An African diplomat confirmed to ABC News that Rice aggressively questioned recent U.N. investigative reports highlighting the Rwandan government's continued role in helping fuel the violence in the Democratic Republic of Congo. Rice downplayed the findings though outside Africa policy experts, even within the administration, corroborated the evidence presented.
She delivered a glowing, emotional tribute to Ethiopia's Prime Minister Meles Zenawi following his death, calling him "an uncommon leader, a rare visionary, and a true friend to me and many." But Zenawi, while an ally to the United States, ordered the deaths of more than 100 peaceful protesters after the 2005 elections and jailed human rights activists and journalists -- including two Swedish journalists for two years -- for reporting negative stories.
Despite similar stories like this about Rice and her diplomacy on the continent, she has defenders who cite her introduction of programs that stressed investment over aid to the continent.
John Prendergrast, the head of the Enough Project who served with Rice in the Clinton administration, defended the ambassador's policies in a Daily Beast article, calling the criticism "surreal."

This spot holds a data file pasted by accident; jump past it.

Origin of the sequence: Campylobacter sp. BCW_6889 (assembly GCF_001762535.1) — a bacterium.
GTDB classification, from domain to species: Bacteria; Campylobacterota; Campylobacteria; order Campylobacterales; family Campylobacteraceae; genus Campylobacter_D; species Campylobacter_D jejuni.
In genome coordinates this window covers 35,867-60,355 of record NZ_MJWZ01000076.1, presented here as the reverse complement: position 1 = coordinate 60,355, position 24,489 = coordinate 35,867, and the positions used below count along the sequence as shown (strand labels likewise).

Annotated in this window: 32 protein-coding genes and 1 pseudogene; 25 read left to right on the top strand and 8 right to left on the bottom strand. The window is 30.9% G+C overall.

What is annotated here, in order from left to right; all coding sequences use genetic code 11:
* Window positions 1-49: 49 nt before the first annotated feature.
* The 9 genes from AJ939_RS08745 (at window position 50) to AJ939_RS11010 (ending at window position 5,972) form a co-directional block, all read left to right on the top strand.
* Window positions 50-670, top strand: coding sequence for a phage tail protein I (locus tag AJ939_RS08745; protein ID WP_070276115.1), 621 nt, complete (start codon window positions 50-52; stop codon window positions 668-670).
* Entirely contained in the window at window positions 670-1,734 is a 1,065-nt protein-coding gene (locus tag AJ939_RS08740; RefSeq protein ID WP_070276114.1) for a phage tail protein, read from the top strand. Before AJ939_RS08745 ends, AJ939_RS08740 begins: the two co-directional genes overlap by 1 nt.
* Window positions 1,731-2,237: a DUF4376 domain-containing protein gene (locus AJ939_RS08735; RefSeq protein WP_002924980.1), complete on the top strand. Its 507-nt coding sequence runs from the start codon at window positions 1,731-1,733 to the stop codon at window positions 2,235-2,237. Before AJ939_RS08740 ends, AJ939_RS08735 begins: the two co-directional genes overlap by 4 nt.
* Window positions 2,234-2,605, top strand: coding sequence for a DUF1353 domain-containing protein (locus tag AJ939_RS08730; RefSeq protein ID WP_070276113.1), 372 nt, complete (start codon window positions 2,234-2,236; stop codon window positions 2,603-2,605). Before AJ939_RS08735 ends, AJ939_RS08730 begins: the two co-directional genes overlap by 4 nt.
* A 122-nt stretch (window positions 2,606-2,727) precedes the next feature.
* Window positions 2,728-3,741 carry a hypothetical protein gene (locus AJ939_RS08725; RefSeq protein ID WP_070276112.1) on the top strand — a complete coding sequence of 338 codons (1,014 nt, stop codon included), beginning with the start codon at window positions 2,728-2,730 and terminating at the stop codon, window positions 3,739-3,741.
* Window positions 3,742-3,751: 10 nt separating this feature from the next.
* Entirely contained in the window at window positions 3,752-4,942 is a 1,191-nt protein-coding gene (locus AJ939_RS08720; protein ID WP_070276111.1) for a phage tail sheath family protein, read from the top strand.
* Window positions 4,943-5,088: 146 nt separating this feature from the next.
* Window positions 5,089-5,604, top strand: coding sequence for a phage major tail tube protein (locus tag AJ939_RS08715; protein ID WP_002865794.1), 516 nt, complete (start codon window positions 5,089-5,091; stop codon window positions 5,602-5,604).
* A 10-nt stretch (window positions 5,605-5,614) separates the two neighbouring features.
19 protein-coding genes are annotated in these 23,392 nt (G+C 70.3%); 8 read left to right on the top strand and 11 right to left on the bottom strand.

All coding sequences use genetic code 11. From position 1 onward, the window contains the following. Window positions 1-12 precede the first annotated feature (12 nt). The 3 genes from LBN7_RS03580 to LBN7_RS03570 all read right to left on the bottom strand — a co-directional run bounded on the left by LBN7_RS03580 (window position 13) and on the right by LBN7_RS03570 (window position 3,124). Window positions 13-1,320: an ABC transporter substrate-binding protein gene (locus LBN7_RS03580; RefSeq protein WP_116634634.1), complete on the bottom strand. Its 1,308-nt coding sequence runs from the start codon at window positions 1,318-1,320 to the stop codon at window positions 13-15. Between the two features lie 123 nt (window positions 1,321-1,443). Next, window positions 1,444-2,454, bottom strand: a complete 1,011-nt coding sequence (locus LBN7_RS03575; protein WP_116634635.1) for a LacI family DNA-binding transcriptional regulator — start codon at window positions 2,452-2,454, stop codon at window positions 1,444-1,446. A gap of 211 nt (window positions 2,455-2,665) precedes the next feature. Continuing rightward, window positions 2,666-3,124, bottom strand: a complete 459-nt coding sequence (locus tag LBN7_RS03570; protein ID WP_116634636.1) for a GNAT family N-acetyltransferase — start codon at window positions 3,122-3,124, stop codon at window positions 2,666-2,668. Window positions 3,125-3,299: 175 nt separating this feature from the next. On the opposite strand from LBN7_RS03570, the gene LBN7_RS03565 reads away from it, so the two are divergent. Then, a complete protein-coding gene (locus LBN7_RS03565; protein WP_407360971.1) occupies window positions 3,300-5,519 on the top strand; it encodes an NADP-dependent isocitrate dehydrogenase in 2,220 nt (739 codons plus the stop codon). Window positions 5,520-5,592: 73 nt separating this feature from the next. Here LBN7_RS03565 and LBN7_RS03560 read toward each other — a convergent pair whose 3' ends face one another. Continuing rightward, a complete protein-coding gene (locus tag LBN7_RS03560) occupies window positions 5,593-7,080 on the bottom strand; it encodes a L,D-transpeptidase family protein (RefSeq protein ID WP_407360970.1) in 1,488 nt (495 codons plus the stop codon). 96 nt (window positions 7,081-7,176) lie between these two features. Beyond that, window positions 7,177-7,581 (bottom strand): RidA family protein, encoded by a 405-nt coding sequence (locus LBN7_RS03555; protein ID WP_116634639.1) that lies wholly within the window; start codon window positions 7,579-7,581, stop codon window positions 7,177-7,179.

"The implication that Ambassador Rice -- who continues to work diligently on the Congo issue -- is somehow motivated to protect President Kagame because of guilt over the genocide or other theories is insulting," Prendergast wrote.
But one of the world's pre-eminent Congo experts, Jason Stearns, said he was opposed to Rice's possible nomination because, in his opinion, her approach to the decades-old crisis in the Democratic Republic of Congo showed that her policies "lack nuance."
"She is guilty of myopia, shortsightedness and a lack of nuance," said Stearns.
Before her tenure as senior director for African affairs at the National Security Council, Rice tried her hand in the private sector as a management consultant with McKinsey and Company, and before that she served Massachusetts Democrat Michael Dukakis as a foreign policy aide during his 1988 run for president.
She is a Rhodes Scholar, Stanford graduate and native of Washington, D.C.